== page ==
Check if all Values in an Object are False in JavaScript

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Borislav Hadzhiev

Last updated: Nov 12, 2021

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Check if all Values in an Object are False in JavaScript #

To check if all of the values in an object are equal to false, use the Object.values() method to get an array of the object's values and call the every() method on the array, comparing each value to false and returning the result.

index.js
// ✅ Check if false const obj1 = { isOpen: false, isActive: false, }; const areFalse = Object.values(obj1).every( value => value === false ); console.log(areFalse); // 👉️ true // ✅ Check if `falsy` const obj2 = { one: '', two: false, three: 0, }; const areFalsy = Object.values(obj2).every(value => !value); console.log(areFalsy); // 👉️ true

We used the Object.values method to get an array of the object's values.

index.js
const obj1 = { isOpen: false, isActive: false, }; // 👇️ [false, false] console.log(Object.values(obj1));

The next step is to use the Array.every method on the result.

The function we passed to the every method gets called with each element in the array of values, until it returns a falsy value or iterates over the entire array.

If the function returns a truthy value on all iterations, the every method returns true.

In the first example, we check if the value is equal to false on each iteration and return the result.

If the function returns a falsy value at least once, the every method short-circuits and returns false.

Checking if all values are equal to the boolean false is different compared to checking if all values are falsy.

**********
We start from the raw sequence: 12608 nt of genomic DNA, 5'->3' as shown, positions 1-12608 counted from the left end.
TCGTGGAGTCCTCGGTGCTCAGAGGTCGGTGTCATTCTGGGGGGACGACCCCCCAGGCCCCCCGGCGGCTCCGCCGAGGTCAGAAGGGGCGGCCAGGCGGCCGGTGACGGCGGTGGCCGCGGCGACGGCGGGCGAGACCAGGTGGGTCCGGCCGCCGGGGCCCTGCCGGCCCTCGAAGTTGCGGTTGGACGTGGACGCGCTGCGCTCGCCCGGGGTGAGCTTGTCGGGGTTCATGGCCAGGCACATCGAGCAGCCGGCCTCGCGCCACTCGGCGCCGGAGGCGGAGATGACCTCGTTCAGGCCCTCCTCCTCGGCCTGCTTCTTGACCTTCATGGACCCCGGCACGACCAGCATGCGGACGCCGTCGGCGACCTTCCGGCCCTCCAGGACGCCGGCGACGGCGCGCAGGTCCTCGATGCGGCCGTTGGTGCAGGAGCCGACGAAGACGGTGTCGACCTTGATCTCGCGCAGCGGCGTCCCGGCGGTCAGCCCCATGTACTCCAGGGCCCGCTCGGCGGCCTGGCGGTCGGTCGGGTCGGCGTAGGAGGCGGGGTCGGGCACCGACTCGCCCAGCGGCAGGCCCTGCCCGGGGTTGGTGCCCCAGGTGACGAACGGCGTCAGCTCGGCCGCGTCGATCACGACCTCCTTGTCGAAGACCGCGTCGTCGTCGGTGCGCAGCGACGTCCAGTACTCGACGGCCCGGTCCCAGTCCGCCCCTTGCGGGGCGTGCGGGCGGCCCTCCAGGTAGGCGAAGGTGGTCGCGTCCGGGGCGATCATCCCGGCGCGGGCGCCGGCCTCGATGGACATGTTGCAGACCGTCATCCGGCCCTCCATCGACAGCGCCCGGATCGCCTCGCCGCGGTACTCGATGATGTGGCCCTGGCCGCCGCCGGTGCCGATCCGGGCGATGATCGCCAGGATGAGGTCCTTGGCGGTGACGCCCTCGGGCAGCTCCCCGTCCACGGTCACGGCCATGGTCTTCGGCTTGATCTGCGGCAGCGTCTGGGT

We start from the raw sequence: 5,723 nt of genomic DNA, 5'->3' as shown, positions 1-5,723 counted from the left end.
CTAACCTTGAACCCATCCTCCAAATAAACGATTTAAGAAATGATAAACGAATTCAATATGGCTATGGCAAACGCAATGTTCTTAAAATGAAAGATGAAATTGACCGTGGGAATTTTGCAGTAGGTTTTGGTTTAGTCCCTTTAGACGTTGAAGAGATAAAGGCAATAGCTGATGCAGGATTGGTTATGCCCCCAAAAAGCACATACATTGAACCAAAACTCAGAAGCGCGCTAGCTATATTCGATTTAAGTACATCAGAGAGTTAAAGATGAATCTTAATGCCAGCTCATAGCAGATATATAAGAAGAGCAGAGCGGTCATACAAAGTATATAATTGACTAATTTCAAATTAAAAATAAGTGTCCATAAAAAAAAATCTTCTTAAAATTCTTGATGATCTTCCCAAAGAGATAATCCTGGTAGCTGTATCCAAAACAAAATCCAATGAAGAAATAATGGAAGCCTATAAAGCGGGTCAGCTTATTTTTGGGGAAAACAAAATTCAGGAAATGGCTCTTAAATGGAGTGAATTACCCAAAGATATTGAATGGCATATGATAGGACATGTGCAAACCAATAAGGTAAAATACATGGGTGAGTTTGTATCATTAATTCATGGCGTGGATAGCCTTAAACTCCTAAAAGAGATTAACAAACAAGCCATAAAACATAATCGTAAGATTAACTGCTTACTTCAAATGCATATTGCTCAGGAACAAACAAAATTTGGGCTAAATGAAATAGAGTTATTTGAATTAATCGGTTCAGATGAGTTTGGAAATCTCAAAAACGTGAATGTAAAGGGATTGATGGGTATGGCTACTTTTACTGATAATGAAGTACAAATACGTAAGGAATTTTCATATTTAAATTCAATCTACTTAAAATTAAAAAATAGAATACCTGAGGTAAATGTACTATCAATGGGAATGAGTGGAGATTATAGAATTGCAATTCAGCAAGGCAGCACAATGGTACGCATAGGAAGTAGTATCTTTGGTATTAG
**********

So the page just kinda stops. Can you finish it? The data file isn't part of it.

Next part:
The falsy values in JavaScript are: null, undefined, false, 0, "" (empty string), NaN (not a number). All other values in the language are truthy.

To check if an object only contains falsy values:

  1. Use Object.values() to get an array of the object's values.
  2. Call the every() method on the array.
  3. Convert each value to boolean, invert it, and return the result.
index.js
const obj2 = { one: '', two: false, three: 0, }; const areFalsy = Object.values(obj2).every(value => !value); console.log(areFalsy); // 👉️ true

All of the values in the object are falsy, so the test function passes on all iterations.

We used the logical NOT (!) operator to convert each value to a boolean and flip the result.

Here are some examples of using the logical NOT operator.

index.js
console.log(!true); // 👉️ false console.log(!false); // 👉️ true console.log(!'hello'); // 👉️ false console.log(!''); // 👉️ true console.log(!null); // 👉️ true

The operator converts each value to it's boolean representation and flips it.

If all of the values in the object are falsy, the test function we passed to the every method would return true on all iterations.

Further Reading #

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